Finally, consider a third situation where researchers in a single kind of p-hacking: they conduct their statistical comparison of the two groups at the end of every day’s data collection and decide to stop data collection once they obtain a p-value of less than .05. In this situation, the histogram of p-values is likely to exhibit a negative skew, with most p-values falling just below .05 and only very few falling below .01 (Simonsohn et al., 2014). This process produces inflated effect size estimates (see Bakker et al., 2012), so a meta-analysis of this literature would be likely also to produce an inflated effect size estimate.

Both p-curve and z-curve analyze the p-values taken from a set of studies of interest to predict biases in data-generating mechanisms and the replicability of the studies included. They both compare the observed and expected distribution of p-values to determine the prevalence of p-hacking and replicability for a set of published study. The major difference between the two methods is that p-curve uses p-values directly, while z-curve converts p-values into two-tailed z-statistics and analyzes the z-statistics. Both provide estimates of replicability and average power of the studies entered into the analysis, and estimate the degree of publication bias. While p-curve has become relatively popular in recent years, z-curve analysis appears to perform better under conditions of effect size heterogeneity (Brunner & Schimmack, 2020). Effect size heterogeneity is, of course, fairly common in meta-analyses (Stanley et al., 2018), so z-curve is relied on in this study. Thus, in the current work, z-curve will be used to estimate the evidentiary value of studies that have been included in published meta-analyses as a way of estimating the evidentiary value of the meta-analyses themselves.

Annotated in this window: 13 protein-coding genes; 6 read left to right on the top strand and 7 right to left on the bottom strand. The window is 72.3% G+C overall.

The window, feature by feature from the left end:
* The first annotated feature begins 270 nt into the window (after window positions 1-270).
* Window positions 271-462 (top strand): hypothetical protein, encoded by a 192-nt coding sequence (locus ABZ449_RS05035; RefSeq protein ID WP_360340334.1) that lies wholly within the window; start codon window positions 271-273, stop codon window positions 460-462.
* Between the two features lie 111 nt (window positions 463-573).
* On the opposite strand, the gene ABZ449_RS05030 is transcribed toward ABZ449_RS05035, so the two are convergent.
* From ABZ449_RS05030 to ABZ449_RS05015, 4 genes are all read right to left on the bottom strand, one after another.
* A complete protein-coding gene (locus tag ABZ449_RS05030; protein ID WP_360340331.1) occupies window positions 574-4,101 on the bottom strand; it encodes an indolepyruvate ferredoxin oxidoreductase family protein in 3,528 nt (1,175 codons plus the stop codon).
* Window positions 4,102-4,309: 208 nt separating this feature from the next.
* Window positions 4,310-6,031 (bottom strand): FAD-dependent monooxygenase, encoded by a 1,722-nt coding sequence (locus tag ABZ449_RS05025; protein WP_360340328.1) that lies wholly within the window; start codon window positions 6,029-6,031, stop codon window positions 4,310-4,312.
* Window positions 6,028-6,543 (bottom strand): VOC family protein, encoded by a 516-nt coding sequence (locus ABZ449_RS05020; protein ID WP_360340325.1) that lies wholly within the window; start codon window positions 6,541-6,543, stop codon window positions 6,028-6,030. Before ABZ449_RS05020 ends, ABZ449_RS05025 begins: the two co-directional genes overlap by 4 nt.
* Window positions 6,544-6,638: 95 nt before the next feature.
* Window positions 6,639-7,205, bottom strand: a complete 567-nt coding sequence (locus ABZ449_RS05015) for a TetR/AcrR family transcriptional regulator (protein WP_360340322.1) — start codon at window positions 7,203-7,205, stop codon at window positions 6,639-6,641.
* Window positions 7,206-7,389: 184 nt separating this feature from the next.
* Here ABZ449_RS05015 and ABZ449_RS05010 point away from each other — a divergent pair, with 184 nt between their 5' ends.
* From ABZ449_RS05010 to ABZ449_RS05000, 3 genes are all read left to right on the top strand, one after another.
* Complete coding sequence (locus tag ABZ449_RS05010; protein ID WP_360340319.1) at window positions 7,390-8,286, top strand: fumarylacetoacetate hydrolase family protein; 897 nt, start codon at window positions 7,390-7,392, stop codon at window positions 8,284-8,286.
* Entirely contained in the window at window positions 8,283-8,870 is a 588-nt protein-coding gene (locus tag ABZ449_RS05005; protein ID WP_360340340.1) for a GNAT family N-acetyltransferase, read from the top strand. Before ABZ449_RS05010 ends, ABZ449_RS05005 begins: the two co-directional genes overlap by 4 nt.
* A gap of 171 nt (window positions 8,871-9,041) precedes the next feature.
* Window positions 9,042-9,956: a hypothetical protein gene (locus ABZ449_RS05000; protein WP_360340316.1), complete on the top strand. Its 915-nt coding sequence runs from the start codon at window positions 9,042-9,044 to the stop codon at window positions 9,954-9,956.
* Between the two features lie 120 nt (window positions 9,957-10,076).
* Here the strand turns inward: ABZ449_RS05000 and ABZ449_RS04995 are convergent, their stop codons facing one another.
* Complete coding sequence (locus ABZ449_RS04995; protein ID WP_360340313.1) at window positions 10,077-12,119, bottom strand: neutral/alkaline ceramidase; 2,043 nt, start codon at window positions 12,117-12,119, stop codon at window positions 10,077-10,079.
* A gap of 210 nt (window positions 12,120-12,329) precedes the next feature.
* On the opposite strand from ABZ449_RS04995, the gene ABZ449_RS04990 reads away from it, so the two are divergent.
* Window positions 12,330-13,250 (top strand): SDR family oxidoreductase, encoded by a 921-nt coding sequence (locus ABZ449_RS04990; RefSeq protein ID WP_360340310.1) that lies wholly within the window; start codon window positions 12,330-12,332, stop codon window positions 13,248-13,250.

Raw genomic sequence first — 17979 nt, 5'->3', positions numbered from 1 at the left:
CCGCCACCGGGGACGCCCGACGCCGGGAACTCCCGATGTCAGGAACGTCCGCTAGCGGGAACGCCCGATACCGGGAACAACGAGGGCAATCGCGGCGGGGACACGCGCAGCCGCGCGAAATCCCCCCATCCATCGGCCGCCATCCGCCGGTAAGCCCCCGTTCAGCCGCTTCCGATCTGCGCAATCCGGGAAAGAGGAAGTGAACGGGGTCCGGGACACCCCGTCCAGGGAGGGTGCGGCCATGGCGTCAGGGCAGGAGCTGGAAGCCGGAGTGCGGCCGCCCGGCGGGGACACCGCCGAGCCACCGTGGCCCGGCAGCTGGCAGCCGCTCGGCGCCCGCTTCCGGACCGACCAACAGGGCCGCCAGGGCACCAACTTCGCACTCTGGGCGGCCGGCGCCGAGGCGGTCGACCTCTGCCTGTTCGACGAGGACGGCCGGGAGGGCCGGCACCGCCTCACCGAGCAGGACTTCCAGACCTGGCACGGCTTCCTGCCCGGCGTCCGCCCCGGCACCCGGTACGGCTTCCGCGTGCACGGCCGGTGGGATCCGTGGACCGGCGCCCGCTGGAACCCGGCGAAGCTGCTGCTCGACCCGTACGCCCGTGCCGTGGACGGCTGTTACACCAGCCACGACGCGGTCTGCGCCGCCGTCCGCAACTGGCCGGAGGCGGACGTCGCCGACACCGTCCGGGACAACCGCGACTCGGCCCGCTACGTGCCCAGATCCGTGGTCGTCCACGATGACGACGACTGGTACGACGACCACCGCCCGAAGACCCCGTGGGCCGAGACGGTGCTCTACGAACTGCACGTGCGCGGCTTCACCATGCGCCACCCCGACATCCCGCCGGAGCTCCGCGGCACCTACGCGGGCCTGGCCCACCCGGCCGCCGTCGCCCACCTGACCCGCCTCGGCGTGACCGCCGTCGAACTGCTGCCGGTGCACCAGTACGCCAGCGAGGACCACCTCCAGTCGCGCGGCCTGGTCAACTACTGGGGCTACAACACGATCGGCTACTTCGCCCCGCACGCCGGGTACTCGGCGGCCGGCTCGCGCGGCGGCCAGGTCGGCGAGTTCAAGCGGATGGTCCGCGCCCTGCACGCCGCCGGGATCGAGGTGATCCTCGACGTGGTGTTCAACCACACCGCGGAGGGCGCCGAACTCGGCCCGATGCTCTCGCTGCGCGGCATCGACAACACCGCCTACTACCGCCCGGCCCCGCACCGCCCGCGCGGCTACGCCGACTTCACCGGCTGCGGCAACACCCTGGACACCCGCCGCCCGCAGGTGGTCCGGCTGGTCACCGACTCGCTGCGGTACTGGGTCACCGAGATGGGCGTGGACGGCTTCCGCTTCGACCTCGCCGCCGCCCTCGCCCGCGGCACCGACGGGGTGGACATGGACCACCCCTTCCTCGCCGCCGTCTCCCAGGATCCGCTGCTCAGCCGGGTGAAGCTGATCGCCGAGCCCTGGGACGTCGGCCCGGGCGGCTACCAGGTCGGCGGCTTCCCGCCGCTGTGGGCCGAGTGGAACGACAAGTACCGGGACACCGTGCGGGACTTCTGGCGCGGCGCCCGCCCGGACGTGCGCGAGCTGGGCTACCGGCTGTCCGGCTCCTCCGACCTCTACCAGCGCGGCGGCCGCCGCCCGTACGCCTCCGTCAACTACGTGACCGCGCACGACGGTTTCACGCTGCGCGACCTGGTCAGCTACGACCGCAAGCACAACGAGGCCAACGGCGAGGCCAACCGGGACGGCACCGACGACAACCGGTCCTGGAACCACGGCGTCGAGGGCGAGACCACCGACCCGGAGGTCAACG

### Pre-Registered Method

The methodology and analytic plan for this study were pre-registered and can be found, along with the R code and a reference list of all of the meta-analyses included in this review, at the Open Science Framework (OSF) page at this link: https://osf.io/gr3ax/?view_only​=​49a​2ad​228​222​477​ab​e99​6c​c62​7c​e69​b5. There are a few changes to note from this pre-registered method. First, in the pre-registered Method, it says that all of the meta-analyses coded for this project would be uploaded as PDFs on the OSF. However, it was decided not to do this, because that might end up infringing on copyright laws for those publications. Second, in the pre-registered Method, it is indicated that 34 meta-analyses were gathered for inclusion; however, only 21 were included in the final analysis. This is either because the z-curve analysis did not run (see Results for an explanation) or because the meta-analyses were found not to be suitable for inclusion upon closer inspection. See Inclusion Criteria below for more details on that.